Tuesday, August 28, 2012

The Family Tree

I have spent the last 11 nights at my new residence and I am happy to report that I am happy to call the Barry house a home. My new family is truly amazing and I look forward to the next two years with them here in Vélingara.
I will try my best to explain the dynamics of the Barry/Jalo family but like most Senegalese families they are complex. Though you call someone your brother and he lives at your house he might be a boy from a neighboring village. You would never know this unless you dig a little and ask. (Description follows photo)

My grandmother, Mama or Fatoumata, is in her 90’s and as strong as an ox. She has more energy than me on most days and she is truly a joy to have around the house. I love watching her and she gets a kick out of talking to me in Pulaar, a fair exchange I would say. 

Safy (or Yayé meaning great aunt) is my late host father’s first wife and she also lives with us (my mom is his second wife). She is older, I would think mid to late seventies maybe, and has a hard time seeing. She has kids of her own that are grown and they have kids; they all come around the house often but that is a whole other family tree. She mostly keeps in her room and I try my best to speak with her when I see her and she just laughs. 

My mom Assiatou, also known as Nene which is mom in Pulaar, is a 54 year old woman who loves to dance, spend time with her family, and visit friends and family in and around town. I am named after this beautiful woman. She does not speak French and she uses that to her advantage to make me practice Pulaar.

My brother, Abidina, is a French teacher at a school here in town. Since my host father has passed away he is the man of the house.  He is 33 and has three children with his wife Mari. Its obvious that everything he works for is to better the lives of his children and family. 

Mari, Abidina’s wife and the foundation of the family. She is 24, its very common for the woman to be much younger than the man in Senegal. From what I can tell right now Mari stays at home with the kids but while they are in school she studies to finish what is the equivalent to our middle school. While at home she does literally all the chores; taking care of three kids, cooking, cleaning, and laundry (by hand of course). 

Ousmane, who is 11, is Abidina’s nephew. His mother died when he was really young and his dad lives in a nearby village so he lives with us, but he thinks that Nene is his mom. They said they will tell him when he is older that his mother passed and apparently its normal in Senegalese culture for him not to know about his birth mother until later. He helps out around the house a lot. He is at the right age right now he wants to help with more “grown up” things but is very sweet at heart.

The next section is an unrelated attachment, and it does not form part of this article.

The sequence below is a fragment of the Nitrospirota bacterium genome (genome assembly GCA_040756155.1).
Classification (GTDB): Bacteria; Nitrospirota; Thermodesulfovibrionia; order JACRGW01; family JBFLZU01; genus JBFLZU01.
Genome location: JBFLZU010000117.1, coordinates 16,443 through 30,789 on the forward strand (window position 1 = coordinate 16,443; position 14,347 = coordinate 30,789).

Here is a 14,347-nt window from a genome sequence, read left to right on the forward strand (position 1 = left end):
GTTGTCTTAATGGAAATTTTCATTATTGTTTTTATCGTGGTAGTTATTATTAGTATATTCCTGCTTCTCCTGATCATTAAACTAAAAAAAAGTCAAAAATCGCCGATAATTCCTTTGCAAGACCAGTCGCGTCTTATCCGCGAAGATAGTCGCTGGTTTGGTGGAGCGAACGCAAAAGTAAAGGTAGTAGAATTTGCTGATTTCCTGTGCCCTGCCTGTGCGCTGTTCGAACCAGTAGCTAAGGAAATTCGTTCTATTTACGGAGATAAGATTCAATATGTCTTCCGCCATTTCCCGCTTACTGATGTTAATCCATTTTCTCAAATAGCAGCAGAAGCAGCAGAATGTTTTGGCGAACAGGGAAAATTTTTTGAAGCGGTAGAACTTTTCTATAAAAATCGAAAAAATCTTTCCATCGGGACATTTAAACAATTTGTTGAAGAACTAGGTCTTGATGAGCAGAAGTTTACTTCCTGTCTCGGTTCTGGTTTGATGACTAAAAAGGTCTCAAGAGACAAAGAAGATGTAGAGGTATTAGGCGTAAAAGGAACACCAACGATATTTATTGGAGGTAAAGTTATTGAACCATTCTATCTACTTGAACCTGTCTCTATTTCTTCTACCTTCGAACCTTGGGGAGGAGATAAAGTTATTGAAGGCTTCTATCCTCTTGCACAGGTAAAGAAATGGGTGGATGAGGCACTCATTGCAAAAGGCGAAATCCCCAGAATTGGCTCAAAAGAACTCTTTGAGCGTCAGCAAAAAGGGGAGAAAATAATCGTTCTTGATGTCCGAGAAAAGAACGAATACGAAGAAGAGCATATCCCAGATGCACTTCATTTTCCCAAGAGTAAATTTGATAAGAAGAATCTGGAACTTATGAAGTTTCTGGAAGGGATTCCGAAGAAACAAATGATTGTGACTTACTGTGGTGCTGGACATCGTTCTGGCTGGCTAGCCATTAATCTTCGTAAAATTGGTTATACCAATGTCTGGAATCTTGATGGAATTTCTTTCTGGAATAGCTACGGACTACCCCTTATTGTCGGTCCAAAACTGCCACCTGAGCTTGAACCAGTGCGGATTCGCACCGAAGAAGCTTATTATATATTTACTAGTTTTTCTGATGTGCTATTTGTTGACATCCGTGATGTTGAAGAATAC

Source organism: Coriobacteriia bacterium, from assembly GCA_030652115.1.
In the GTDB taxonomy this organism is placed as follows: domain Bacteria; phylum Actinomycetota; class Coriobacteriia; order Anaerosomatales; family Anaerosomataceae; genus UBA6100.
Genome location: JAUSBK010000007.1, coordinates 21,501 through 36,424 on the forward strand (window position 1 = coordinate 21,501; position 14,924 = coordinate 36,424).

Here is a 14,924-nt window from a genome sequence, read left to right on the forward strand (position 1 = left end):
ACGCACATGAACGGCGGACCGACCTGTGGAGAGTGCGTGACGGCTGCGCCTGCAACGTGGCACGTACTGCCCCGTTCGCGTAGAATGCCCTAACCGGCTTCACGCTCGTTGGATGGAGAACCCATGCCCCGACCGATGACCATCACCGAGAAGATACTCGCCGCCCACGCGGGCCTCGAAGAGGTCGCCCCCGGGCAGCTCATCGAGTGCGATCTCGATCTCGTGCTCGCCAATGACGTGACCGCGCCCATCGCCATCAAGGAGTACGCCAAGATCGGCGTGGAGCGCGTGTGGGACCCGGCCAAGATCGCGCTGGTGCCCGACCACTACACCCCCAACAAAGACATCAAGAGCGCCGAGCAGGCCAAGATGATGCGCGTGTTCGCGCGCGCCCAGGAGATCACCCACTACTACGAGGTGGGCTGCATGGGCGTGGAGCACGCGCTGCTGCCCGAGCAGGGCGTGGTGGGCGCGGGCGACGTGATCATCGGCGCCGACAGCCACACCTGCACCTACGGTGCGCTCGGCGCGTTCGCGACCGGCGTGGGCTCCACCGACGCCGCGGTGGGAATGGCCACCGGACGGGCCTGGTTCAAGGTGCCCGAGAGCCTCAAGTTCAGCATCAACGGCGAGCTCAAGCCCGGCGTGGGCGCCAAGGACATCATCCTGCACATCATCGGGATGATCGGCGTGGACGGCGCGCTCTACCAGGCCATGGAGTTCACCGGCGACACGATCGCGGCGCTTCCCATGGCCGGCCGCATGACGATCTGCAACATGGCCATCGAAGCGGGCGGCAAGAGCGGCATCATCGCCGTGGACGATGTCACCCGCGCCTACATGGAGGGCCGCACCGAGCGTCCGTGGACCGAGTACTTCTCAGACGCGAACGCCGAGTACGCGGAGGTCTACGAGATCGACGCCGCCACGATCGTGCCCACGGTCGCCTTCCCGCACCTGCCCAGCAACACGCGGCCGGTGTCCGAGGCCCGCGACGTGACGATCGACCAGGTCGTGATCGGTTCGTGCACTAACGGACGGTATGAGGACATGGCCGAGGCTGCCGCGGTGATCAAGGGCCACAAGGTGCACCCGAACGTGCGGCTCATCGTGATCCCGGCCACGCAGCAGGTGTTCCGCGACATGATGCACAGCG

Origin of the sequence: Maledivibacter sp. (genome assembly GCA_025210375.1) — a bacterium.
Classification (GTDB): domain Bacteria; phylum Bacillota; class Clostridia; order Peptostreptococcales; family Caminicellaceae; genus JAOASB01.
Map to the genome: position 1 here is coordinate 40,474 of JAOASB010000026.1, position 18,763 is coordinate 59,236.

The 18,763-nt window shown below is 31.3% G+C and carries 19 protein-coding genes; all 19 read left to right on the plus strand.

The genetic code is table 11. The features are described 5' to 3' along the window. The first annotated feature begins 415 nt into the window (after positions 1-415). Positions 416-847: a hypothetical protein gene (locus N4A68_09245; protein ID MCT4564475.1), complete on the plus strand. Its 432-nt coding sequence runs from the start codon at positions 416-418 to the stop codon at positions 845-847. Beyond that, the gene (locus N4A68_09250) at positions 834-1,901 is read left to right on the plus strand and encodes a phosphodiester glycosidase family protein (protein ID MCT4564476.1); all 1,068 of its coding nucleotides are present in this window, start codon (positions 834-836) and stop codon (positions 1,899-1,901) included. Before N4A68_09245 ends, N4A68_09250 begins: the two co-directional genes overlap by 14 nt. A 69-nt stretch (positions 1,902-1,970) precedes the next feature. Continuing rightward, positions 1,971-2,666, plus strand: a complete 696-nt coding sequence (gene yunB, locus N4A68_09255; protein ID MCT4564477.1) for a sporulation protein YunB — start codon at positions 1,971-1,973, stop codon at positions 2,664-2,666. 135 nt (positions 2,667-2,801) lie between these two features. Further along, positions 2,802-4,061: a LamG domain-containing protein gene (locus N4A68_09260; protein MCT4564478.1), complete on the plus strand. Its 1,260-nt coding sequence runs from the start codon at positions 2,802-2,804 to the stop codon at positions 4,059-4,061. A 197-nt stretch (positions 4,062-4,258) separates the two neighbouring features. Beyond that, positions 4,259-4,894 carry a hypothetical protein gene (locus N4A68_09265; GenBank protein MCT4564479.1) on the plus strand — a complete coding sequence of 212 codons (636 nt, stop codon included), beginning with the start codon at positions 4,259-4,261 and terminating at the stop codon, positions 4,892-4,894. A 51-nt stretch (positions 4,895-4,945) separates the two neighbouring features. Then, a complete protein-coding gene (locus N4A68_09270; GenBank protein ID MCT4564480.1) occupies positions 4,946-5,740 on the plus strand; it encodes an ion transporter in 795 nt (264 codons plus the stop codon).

Adama, who is 7, is the cousin of Abidina.  He is also unaware that his birth mother died when he was young and also thinks that Nene is his mom; he will be told when he is older as well. He is a little bit more of a menace, though still very polite. He helps out around the house just as much as the other children but likes to play with kids around the neighborhood more.

This brings me to Salimatou, the oldest of Mari and Abidina. She is 7 years old. She is like any other child in the states and loves to play around the neighborhood, learn, and help her mom.

Diénabou is the middle child and is 4 years old. She is starting school this year for the first time and is very excited. She is a typical sweet young girl who loves to dance and wants to do everything her older sister does. 

Abdulaye, or Ablaye for short, is the youngest of Abidina and Mari’s children, he is about 15 months old. He is a riot! He walks around the house all day saying Nene (mom) and Baba (dad). You can tell he is just realizing the power he has with knowing how to use his voice, he talks all day. Also worth mentioning, he is always into something!

2 comments:

Ashley Weis said...

OMG your host family is SO cute! steal me one of those children :) hahah

Kari Cinker said...

Agreed! So cute!! I loved this post :)

 

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